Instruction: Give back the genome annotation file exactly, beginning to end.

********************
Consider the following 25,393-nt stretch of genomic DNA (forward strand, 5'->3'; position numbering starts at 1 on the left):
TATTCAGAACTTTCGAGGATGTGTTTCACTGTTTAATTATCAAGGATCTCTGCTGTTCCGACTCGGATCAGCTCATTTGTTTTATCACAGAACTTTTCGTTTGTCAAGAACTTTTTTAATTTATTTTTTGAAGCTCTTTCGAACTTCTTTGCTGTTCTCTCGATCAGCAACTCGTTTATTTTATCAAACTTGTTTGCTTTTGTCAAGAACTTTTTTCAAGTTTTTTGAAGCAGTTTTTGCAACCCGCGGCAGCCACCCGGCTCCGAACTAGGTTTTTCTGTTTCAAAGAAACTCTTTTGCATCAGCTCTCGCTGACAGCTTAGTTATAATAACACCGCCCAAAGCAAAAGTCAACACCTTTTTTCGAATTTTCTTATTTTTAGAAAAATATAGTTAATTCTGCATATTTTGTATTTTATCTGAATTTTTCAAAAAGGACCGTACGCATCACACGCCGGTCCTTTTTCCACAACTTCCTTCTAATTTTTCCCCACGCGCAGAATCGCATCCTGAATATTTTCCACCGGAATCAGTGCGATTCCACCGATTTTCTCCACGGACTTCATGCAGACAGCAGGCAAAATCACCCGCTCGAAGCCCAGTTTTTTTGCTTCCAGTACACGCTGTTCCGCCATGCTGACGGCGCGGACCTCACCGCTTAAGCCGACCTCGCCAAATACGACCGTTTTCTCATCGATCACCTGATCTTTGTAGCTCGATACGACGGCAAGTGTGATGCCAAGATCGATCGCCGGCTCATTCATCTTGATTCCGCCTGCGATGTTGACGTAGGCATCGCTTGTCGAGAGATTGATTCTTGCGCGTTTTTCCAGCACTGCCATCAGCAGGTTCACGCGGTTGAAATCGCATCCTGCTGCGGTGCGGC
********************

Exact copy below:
Consider the following 25,393-nt stretch of genomic DNA (forward strand, 5'->3'; position numbering starts at 1 on the left):
TATTCAGAACTTTCGAGGATGTGTTTCACTGTTTAATTATCAAGGATCTCTGCTGTTCCGACTCGGATCAGCTCATTTGTTTTATCACAGAACTTTTCGTTTGTCAAGAACTTTTTTAATTTATTTTTTGAAGCTCTTTCGAACTTCTTTGCTGTTCTCTCGATCAGCAACTCGTTTATTTTATCAAACTTGTTTGCTTTTGTCAAGAACTTTTTTCAAGTTTTTTGAAGCAGTTTTTGCAACCCGCGGCAGCCACCCGGCTCCGAACTAGGTTTTTCTGTTTCAAAGAAACTCTTTTGCATCAGCTCTCGCTGACAGCTTAGTTATAATAACACCGCCCAAAGCAAAAGTCAACACCTTTTTTCGAATTTTCTTATTTTTAGAAAAATATAGTTAATTCTGCATATTTTGTATTTTATCTGAATTTTTCAAAAAGGACCGTACGCATCACACGCCGGTCCTTTTTCCACAACTTCCTTCTAATTTTTCCCCACGCGCAGAATCGCATCCTGAATATTTTCCACCGGAATCAGTGCGATTCCACCGATTTTCTCCACGGACTTCATGCAGACAGCAGGCAAAATCACCCGCTCGAAGCCCAGTTTTTTTGCTTCCAGTACACGCTGTTCCGCCATGCTGACGGCGCGGACCTCACCGCTTAAGCCGACCTCGCCAAATACGACCGTTTTCTCATCGATCACCTGATCTTTGTAGCTCGATACGACGGCAAGTGTGATGCCAAGATCGATCGCCGGCTCATTCATCTTGATTCCGCCTGCGATGTTGACGTAGGCATCGCTTGTCGAGAGATTGATTCTTGCGCGTTTTTCCAGCACTGCCATCAGCAGGTTCACGCGGTTGAAATCGCATCCTGCTGCGGTGCGGC